When Congress Won’t Act, Should One Judge Be Able To Overturn Nationwide Orders?

For years, judges across the country have ruled on controversial immigration policies. But maybe they shouldn’t.

By Jill Ament and Alexandra Hart January 17, 2018 11:19 am|

As the nation waits for lawmakers to decide what to do, if anything, about DACA, a federal judge in California has decided not to wait for Congress.

Last week the judge, based in San Francisco, used a local case to issue a nationwide injunction – an order to keep the Trump administration from pulling the plug on DACA. The Department of Justice has asked the Supreme Court to intervene.  Whether you like DACA or not, a growing number of legal scholars are questioning the means to the end. Should a single judge be able to decide a question for a whole country?

Josh Blackman, an associate professor of law at South Texas College of Law in Houston, says this strategy is becoming more common.

“During the Obama presidency, Texas would seek nationwide injunctions in Brownsville and Lubbock and other places in Texas,” he says. “And now, during the Trump presidency, blue states are seeking nationwide injunctions in places like San Francisco and Brooklyn. This is no accident that the suits are being filed here.”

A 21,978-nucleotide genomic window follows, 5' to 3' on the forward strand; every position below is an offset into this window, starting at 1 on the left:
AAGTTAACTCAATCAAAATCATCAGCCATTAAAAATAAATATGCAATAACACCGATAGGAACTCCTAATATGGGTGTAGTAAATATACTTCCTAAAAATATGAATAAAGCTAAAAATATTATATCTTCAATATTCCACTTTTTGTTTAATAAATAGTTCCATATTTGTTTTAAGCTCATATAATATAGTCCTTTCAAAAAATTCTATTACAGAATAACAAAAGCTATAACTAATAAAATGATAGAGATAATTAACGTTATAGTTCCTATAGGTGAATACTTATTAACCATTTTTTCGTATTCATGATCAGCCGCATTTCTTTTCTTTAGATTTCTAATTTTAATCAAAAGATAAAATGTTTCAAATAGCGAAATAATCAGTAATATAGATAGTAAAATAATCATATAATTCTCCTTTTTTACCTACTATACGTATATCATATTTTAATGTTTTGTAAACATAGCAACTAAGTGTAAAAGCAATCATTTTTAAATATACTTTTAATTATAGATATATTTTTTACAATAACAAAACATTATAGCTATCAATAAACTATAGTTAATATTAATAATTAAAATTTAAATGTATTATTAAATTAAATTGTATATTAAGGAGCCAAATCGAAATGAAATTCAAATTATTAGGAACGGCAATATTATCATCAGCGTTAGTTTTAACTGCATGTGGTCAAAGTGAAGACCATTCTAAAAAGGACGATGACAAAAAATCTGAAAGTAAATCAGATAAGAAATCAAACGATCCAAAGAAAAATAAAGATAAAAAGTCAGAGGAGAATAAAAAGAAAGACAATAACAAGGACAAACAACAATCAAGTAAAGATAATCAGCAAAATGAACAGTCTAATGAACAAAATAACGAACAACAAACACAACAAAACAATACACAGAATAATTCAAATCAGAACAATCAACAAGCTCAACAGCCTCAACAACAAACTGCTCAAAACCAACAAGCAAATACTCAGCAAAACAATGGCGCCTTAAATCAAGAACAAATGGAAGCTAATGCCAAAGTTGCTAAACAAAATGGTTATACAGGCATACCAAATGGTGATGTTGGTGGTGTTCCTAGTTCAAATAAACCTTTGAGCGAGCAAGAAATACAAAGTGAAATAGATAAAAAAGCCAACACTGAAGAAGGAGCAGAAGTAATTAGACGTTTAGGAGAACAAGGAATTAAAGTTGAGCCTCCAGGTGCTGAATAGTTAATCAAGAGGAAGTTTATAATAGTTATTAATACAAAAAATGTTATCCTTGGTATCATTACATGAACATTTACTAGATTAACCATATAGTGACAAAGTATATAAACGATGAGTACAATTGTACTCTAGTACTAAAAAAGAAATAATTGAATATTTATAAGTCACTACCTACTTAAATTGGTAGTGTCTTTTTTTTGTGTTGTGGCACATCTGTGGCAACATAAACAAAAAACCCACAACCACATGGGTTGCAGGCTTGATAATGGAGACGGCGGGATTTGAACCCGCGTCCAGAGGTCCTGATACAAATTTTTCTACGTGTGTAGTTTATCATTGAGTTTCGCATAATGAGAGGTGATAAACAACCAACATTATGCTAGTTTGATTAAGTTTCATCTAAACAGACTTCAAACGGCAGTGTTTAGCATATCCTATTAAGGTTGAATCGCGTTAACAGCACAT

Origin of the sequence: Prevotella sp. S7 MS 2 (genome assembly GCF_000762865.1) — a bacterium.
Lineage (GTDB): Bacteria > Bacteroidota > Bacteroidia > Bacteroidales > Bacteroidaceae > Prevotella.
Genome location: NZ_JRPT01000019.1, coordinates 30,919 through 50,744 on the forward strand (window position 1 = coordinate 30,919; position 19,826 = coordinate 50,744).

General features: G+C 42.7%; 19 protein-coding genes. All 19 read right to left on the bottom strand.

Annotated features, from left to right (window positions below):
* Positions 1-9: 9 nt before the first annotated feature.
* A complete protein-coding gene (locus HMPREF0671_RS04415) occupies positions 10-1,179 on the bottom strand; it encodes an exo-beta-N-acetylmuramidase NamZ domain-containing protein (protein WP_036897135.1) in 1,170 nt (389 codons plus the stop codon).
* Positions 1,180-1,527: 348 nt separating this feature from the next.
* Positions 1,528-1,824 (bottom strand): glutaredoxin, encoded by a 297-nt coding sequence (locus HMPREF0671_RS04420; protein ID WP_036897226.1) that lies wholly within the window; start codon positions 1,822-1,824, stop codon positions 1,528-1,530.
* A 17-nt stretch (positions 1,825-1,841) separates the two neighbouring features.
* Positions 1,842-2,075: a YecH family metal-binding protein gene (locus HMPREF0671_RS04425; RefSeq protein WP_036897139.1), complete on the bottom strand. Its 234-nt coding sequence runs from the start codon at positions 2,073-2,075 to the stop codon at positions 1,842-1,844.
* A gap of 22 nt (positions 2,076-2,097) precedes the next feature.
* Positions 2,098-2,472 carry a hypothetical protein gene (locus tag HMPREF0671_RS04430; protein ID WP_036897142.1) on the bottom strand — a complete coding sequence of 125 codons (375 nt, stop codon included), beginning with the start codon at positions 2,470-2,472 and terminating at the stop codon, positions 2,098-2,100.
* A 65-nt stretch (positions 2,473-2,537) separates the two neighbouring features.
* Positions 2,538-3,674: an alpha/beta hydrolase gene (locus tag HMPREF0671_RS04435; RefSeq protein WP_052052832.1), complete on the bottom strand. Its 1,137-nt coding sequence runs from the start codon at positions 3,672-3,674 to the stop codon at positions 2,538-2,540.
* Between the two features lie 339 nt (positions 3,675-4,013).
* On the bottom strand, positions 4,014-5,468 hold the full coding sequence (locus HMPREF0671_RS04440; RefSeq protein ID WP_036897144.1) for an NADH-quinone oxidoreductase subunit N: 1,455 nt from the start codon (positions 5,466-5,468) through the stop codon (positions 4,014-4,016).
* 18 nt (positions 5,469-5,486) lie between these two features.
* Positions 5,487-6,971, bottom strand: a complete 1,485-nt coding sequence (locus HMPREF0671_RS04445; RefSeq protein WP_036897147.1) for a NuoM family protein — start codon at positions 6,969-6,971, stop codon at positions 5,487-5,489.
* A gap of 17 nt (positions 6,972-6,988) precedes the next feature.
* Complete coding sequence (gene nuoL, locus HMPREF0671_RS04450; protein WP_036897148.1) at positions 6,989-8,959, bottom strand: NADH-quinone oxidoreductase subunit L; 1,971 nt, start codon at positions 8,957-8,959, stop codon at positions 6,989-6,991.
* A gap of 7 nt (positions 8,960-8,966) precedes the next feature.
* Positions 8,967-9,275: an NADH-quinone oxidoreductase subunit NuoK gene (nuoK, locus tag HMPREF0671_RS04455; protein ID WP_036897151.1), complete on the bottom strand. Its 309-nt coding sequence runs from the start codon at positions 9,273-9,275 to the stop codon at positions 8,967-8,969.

Blackman says nationwide policy can change overnight just by filing a case in a place where a judge is likely to agree. Texas Gov. Greg Abbott, then the state’s attorney general, used this tactic to challenge the Obama immigration policy known as DAPA in 2014. He chose to file in Brownsville, not Austin.

“At the time, there was basically only one judge in Brownsville who could have accepted the case,” Blackman says, “and he was someone who was known to be quite amenable to those sorts of challenges.”

He says he suspects the Supreme Court will take action to rein in this practice because, as things stand right now, the nationwide injunctions subvert the traditional legal system and force the Supreme Court to get involved in cases.

 

Written by Jen Rice.